A jeep rushes forward to confront the Shebab standing behind rusted old car frames providing some protection against the "rubber" bullets. A sound bomb is thrown from the jeep, explodes, and then they retreat. On my way down, I pass a cute little boy holding his father hand up on the hill. I hand the boy from my pocket a rubber bullet I found in the street and he smiles as if I just gave him an ice cream cone. How long before he is out here throwing stones, I wonder as I walk further down behind two BBC cameramen in flack jackets.

Within an hour, a large group, from the unified leftist party, march down from Ramallah. A gray bearded man leads the chant into a megaphone: "With our souls and our blood, we will redeem you, oh martyrs." The Israelis see the mass of people surging forward and launch a dozen rounds of tear gas behind, to the side and in front of us. I look back and realize that escaping means passing through a thick white cloud of poison. I close my eyes and hold my breath while running, but the gas starts to burn my sweaty forehead. The poison works its way into my eyes and I can feel my throat closing to stop it from entering my lungs. I join the mass of people stumbling up the hill to escape.

I open my eyes to see in the chaos a man loading a collapsed boy into an ambulance. I keep tripping forward, gasping for fresh air until I reach the top of the hill where my car is parked. I feel a little embarrassed for coughing, spitting, gasping, sneezing and tearing up so much, as others don’t seem as badly effected. There are even still a few guys standing in the thick white clouds down front throwing the gas bombs back to the Israeli side. Huda looks concerned but also grins when I finally collapse into the drivers seat. "I told you to stay here," she says. A guy from behind barks at me, "You see what is Israel. You see?"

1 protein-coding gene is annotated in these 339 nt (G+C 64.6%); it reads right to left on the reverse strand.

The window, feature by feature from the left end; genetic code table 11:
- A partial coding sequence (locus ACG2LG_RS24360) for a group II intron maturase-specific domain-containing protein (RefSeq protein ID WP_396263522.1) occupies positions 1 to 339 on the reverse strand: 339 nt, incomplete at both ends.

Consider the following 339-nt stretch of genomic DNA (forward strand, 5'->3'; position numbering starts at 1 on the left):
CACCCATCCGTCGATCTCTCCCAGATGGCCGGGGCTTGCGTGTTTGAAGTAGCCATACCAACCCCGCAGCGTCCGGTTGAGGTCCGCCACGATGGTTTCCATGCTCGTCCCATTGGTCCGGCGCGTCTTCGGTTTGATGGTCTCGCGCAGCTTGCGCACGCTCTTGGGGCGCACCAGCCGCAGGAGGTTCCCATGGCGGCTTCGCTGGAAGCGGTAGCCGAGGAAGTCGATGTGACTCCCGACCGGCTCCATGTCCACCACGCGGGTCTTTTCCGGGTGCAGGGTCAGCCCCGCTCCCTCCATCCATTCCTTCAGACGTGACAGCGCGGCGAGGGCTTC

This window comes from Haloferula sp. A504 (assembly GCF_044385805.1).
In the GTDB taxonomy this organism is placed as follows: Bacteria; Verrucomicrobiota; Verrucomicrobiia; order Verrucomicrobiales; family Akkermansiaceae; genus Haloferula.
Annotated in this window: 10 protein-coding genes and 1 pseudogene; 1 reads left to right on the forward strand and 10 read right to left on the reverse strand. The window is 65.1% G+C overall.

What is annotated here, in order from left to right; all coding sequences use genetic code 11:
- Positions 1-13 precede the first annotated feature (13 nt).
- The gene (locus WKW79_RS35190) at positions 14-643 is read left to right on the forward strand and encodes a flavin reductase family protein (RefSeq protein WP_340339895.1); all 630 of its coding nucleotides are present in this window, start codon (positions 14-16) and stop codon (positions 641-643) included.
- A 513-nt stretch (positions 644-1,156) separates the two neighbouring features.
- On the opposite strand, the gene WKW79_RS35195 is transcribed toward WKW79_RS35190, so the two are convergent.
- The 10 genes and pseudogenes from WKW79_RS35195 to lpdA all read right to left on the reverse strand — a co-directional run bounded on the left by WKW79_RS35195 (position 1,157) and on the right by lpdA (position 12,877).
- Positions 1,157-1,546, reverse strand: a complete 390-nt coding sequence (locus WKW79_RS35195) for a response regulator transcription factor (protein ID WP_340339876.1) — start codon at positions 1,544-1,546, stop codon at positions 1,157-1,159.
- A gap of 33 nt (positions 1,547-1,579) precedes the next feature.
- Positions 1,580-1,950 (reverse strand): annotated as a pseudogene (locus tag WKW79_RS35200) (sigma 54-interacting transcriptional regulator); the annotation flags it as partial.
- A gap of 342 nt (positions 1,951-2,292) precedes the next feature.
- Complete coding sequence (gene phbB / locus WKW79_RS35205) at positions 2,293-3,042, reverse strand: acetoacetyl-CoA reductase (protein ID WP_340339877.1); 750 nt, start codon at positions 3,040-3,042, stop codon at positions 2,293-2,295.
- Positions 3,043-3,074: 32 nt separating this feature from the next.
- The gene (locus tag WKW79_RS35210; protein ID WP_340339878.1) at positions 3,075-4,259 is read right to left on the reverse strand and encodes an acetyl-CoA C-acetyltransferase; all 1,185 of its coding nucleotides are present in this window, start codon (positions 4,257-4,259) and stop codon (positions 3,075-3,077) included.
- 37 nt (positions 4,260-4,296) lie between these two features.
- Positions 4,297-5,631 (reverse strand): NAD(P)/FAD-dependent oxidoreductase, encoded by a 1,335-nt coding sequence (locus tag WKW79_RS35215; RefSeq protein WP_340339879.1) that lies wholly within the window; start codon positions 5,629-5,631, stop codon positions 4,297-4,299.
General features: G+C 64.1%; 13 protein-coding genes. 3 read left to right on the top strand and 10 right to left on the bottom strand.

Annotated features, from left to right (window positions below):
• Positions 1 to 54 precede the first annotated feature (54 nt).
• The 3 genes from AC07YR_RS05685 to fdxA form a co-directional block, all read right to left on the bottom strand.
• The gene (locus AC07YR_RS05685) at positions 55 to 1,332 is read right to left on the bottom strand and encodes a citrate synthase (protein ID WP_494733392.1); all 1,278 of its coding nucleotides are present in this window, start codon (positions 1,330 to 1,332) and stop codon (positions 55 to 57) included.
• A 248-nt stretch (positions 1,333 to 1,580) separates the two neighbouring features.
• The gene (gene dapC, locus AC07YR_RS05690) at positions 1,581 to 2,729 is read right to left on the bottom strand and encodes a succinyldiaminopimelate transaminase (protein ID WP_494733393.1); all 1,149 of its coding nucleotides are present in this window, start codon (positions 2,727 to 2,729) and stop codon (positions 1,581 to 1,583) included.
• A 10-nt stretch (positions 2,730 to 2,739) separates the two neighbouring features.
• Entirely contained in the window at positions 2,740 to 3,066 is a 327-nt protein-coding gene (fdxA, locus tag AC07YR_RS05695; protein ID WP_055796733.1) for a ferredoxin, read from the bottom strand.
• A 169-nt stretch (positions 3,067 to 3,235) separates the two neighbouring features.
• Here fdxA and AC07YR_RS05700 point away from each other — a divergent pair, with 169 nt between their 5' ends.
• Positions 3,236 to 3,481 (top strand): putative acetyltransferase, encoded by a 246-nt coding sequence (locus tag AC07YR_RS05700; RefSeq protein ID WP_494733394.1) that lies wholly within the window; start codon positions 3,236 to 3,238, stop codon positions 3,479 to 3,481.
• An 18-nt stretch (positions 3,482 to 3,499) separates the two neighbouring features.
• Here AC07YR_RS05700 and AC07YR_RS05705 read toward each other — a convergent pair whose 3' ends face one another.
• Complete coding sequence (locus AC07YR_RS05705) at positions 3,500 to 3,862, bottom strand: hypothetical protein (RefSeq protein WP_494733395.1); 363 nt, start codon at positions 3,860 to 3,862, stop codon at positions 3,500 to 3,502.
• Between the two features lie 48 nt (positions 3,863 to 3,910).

I later take my nearly 4-year-old daughter Deema to a playground in El-Bireh. Every five minutes an ambulance speeds past from the northern clash point on its way to Ramallah Hospital, its siren bringing a stiff tension on what is otherwise a lazy sunny Sabbath. Deema either is enjoying herself too much to notice, or has gotten so used to sirens that it doesn’t even register anymore. A child can be shielded from our wars and hatred, but not completely. She is clever and already asks about Mohammed Aldura, the boy who was shot dead while hiding behind his father last month. How long before she knows that just a mile away, other kids are being shot also?